U.S. correspondent barred from entering Russia
The move against veteran journalist David Satter appears to reflect increasing Kremlin nervousness about critical reporting.
Russia has denied a visa to a journalist for the U.S.-funded Radio Free Europe/Radio Liberty, saying his presence in the country is "undesirable."
RFE/RL President Kevin Klose said in a statement issued Monday that barring David Satter from entering Russia represented a "fundamental violation of the right of free speech." Klose said the U.S. Embassy in Moscow has lodged a diplomatic protest with the Russian Foreign Ministry.
Satter, a veteran foreign correspondent, began working with RFE/RL in Moscow in September. He said he learned about the ban last month while trying to get a new Russian visa. Klose said a diplomat at the Russian Embassy in Ukraine read him a statement on Christmas Day, saying that Russian "competent organs" consider his presence in the country "undesirable."
On Tuesday, a Moscow court issued a statement saying that it ruled on November 29 to bar Satter from entry on request of the Federal Migration Service over violation of visa rules. The court spokeswoman and the officials at the Federal Migration Service wouldn't spell out those violations.
The Russian Foreign Ministry did not respond to a request for comment by The Associated Press.
The denial of entry to Satter follows years of his critical reporting about Russia. Satter first worked in Moscow in 1976 as a correspondent of the British newspaper Financial Times, and has written extensively about the Soviet Union and Russia since then.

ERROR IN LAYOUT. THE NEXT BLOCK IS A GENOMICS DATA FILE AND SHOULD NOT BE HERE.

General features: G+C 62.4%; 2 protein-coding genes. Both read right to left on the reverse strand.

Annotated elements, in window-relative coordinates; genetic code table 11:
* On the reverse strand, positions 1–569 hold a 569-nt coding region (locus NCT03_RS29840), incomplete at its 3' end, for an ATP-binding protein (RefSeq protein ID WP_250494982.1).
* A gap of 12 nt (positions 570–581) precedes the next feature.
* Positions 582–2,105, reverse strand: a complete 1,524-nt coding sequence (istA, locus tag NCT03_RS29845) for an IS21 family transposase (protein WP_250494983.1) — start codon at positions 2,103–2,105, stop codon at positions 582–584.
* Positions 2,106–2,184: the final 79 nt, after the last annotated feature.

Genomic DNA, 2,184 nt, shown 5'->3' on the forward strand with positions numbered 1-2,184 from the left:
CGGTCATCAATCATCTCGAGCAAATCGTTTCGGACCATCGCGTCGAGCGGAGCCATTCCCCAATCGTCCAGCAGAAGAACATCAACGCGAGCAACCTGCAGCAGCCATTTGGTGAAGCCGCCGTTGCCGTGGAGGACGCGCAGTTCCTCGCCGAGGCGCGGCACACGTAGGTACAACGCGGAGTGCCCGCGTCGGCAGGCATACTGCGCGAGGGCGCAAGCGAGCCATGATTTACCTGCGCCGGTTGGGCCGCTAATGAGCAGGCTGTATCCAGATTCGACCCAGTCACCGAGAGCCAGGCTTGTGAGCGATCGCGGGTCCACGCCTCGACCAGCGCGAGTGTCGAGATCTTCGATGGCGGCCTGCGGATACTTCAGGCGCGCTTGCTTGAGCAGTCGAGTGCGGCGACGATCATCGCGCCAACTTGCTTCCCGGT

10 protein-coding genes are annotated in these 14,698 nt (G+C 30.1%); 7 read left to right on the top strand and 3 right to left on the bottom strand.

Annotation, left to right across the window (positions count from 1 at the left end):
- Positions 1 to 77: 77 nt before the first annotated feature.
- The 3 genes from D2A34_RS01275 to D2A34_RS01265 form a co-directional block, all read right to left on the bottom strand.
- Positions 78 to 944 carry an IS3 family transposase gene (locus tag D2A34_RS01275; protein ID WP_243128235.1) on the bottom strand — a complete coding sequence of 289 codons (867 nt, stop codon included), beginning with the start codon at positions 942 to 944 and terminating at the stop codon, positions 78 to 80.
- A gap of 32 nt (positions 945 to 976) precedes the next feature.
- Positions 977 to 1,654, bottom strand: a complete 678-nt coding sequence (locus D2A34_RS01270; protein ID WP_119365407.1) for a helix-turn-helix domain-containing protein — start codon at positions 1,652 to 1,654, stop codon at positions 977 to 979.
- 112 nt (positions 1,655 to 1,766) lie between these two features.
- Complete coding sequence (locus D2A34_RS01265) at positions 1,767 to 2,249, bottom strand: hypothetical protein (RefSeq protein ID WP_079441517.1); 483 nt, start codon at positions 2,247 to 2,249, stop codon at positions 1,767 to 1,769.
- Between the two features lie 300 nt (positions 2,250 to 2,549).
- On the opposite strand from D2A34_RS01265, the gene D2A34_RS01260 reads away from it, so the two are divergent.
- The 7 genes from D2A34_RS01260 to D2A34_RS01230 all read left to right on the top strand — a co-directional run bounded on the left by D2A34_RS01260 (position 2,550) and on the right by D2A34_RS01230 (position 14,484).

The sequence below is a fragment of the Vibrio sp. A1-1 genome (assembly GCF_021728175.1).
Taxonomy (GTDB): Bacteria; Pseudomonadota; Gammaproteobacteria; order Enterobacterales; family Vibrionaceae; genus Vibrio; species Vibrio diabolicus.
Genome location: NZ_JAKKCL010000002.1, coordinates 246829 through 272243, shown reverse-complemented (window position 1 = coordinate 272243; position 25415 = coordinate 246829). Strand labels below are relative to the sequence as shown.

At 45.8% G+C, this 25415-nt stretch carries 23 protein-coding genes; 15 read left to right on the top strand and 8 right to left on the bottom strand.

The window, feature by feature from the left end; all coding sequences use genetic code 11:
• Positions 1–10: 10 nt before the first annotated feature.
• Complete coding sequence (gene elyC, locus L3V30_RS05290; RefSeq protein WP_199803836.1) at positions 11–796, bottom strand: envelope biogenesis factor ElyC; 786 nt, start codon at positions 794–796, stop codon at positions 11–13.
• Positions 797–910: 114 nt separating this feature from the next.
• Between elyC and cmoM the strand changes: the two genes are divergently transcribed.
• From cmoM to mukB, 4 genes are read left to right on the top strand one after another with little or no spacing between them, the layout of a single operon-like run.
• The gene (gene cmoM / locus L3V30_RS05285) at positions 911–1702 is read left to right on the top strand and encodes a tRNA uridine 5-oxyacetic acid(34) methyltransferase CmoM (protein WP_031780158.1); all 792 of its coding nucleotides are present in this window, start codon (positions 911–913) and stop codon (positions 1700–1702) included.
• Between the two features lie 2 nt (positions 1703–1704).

He has authored several books about Russia, including "Darkness at Dawn: the Rise of the Russian Criminal State." An abridged Russian-language version was published recently in Moscow. The book focused on the alleged role of Russian security agencies in apartment building explosions in 1999 that triggered the second war in Chechnya.
"They know me very, very well," Satter told the AP from London. "I have been writing about Russia, writing about the Soviet Union almost for four decades. To say that I'm not allowed on the territory of the Russian Federation at the request of the security services - this I haven't seen applied to a journalist in my entire career of writing about Russia."
The move against Satter appears to reflect increasing Kremlin nervousness about critical reporting. The expulsion of Western reporters was common during the Cold War times, and the Kremlin revived the practice recently. In 2011, Russia denied entry to Luke Harding, a Moscow correspondent for the London-based Guardian. In 2012, French freelance journalist Anne Nivat had her business visa cancelled after she tried to gather information about opposition groups in the provinces.
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